A French energy giant has opened a new facility in Southern Nevada where it will produce 30 tons of liquid hydrogen per day.
Air Liquide held a ribbon-cutting ceremony Tuesday at its $250 million project in North Las Vegas’ Apex Industrial Park. The company says the 25-acre plant can supply more than 40,000 “fuel cell” vehicles in California that are powered by hydrogen as opposed to gasoline.
It is Air Liquide’s largest liquid hydrogen production site in the world.
“This is (an) incredible footprint that they’ve got here; they’re making an enormous investment,” Gov. Steve Sisolak told the Review-Journal at the event.
Mike Graff, chairman and CEO of American Air Liquide Holdings, said the facility is fully operational and got up and running over the course of the last month.
“Logistically, it’s easy for us to serve a large part of the western United States from here,” he said, noting that Interstate 15 runs just outside the plant.
Like electric cars, hydrogen fuel cell vehicles use an electric motor instead of an internal combustion engine, though instead of running on rechargeable batteries, fuel cell cars generate electricity by combining hydrogen gas from the fuel tank with oxygen from the air, according to the Environmental Protection Agency.
Fuel cell cars are available from several automakers in select markets, primarily California, the agency says.
According to the U.S. Department of Energy, California has 47 hydrogen fueling stations, Hawaii has one, and every other state, including Nevada, has none.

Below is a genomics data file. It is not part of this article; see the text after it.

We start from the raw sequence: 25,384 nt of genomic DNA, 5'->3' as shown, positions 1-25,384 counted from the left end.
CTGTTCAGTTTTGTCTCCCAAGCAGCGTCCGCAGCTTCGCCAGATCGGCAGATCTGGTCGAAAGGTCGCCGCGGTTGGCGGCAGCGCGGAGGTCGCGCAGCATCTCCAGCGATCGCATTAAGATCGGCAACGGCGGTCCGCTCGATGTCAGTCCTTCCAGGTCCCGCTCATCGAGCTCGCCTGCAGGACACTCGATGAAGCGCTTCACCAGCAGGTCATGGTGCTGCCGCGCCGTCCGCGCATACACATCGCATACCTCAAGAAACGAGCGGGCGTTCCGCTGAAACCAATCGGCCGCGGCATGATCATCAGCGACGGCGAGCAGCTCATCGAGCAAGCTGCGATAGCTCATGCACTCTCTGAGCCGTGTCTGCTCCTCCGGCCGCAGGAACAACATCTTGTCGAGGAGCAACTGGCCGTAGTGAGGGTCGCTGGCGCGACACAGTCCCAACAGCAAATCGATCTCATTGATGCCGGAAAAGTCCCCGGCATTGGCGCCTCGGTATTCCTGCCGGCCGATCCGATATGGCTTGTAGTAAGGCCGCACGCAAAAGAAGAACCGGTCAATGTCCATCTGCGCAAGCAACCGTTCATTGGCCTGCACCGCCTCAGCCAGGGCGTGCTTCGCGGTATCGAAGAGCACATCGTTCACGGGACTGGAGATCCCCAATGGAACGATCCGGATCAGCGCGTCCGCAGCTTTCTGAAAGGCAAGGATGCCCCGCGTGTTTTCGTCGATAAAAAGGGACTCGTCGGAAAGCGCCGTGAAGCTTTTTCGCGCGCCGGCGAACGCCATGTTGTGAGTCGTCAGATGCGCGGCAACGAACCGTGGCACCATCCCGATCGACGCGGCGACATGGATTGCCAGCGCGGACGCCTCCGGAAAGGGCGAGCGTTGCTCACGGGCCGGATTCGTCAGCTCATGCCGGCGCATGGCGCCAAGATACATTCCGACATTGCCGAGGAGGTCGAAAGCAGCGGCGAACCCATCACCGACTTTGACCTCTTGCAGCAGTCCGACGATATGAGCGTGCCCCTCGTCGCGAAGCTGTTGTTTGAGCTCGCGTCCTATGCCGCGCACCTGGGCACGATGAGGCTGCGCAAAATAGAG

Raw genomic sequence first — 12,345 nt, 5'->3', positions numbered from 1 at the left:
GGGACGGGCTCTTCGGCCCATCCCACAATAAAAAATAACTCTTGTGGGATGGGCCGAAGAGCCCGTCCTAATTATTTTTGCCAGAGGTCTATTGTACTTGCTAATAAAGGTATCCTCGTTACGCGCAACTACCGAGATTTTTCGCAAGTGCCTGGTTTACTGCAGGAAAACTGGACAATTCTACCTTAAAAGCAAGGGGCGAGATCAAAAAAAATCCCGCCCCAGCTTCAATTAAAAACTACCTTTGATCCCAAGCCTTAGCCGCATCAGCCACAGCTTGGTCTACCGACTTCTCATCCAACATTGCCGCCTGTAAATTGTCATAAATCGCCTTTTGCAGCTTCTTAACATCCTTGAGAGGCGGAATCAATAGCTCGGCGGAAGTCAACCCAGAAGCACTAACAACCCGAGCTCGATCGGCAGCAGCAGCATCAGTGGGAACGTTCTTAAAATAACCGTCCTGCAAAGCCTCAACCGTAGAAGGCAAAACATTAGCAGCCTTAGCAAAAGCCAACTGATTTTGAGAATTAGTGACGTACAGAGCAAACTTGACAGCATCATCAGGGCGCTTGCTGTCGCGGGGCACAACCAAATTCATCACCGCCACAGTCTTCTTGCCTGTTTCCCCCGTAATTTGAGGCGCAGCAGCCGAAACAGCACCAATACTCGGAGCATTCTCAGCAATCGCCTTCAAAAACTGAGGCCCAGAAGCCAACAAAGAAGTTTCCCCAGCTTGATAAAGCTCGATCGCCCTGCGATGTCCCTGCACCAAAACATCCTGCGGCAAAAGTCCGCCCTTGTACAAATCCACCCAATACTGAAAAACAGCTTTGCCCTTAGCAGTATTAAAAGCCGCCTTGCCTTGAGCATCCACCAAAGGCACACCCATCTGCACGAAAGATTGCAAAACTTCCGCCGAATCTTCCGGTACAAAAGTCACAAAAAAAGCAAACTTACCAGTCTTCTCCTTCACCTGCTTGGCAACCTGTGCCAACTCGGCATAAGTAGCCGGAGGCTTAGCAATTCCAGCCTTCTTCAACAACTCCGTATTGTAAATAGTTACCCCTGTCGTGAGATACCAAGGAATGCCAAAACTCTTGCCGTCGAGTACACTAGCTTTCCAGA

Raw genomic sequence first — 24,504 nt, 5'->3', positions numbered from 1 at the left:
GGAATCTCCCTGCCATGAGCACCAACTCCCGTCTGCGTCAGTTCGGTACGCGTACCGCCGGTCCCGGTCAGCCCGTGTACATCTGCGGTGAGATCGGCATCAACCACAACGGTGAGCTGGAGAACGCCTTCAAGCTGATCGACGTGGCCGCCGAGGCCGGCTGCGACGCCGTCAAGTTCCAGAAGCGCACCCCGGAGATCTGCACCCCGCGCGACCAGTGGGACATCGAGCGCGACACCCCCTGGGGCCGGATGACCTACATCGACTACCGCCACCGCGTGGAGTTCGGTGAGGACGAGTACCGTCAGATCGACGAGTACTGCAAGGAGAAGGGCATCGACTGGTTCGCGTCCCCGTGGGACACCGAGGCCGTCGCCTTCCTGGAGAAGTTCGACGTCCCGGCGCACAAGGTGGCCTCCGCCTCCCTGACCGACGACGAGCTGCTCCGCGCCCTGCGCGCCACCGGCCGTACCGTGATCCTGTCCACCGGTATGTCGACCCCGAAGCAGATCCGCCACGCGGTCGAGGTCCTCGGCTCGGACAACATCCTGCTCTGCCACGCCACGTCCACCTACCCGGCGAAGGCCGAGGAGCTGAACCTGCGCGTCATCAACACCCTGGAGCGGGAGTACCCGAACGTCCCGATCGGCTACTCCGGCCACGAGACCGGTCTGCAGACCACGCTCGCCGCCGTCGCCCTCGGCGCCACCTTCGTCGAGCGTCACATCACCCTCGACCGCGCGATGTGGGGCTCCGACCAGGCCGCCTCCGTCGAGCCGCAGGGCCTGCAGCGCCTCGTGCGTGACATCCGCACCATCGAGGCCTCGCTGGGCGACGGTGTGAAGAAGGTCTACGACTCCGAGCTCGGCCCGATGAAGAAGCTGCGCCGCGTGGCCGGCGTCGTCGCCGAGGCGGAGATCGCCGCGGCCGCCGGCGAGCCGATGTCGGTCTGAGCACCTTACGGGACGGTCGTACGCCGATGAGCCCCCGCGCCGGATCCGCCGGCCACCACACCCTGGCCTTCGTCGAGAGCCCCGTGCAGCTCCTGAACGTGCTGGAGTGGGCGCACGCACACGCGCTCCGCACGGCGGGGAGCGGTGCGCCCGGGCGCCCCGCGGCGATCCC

Paris-based Air Liquide, which boasts a presence in 75 countries and around 66,400 employees, unveiled plans for the North Las Vegas facility in 2019.
The project is a densely packed network of pipes, exhaust ducts, burners, compressors, refrigeration chambers, storage containers and other equipment.
Dave Edwards, director and advocate for hydrogen energy for Air Liquide, said the facility pipes in methane and steam, which break down into hydrogen and other gasses through a high-temperature-induced chemical reaction.
The hydrogen is separated and then liquefied in large refrigeration units at about minus 500 degrees Fahrenheit, he said.
As he further explained, the product is ultimately routed to on-site cryogenic trailers — double-walled, vacuum-lined vessels — and hauled off by truck drivers.
‘Decades-old problem solved’
The facility is part of a cluster of new projects and land sales in the southern edge of Apex over the last few years.
Reno developer Dermody Properties broke ground late last year on a 664,300-square-foot distribution facility near Air Liquide’s site, and supermarket chain Smith’s purchased almost 100 acres nearby in 2021 as well.
It’s also near a spread of land purchased by aluminum beverage can maker Ball Corp., which unveiled plans last year for a new facility that would span more than 750,000 square feet, and near roughly 350 acres that developer VanTrust Real Estate bought last year with plans for a 4.5 million-square-foot industrial complex.
Located some 20 miles northeast of the Strip, Apex has been around for decades and offers thousands of acres for potential projects. But the remote industrial park plodded along for years with little development, largely because of a dearth of utility service and other infrastructure, real estate pros have said.
However, the recent surge of activity follows the launch of a water-pipeline project from the city of North Las Vegas and Western States Contracting CEO Weston Adams, who has extensive land holdings in the park.
When the city announced the 12-mile surface pipeline’s groundbreaking ceremony in summer 2018, its news release highlighted the need for basic utilities, saying: “Decades-old problem solved: Water coming to North Las Vegas’ Apex Industrial Park.”
The pipeline was designed to serve the southern area of Apex.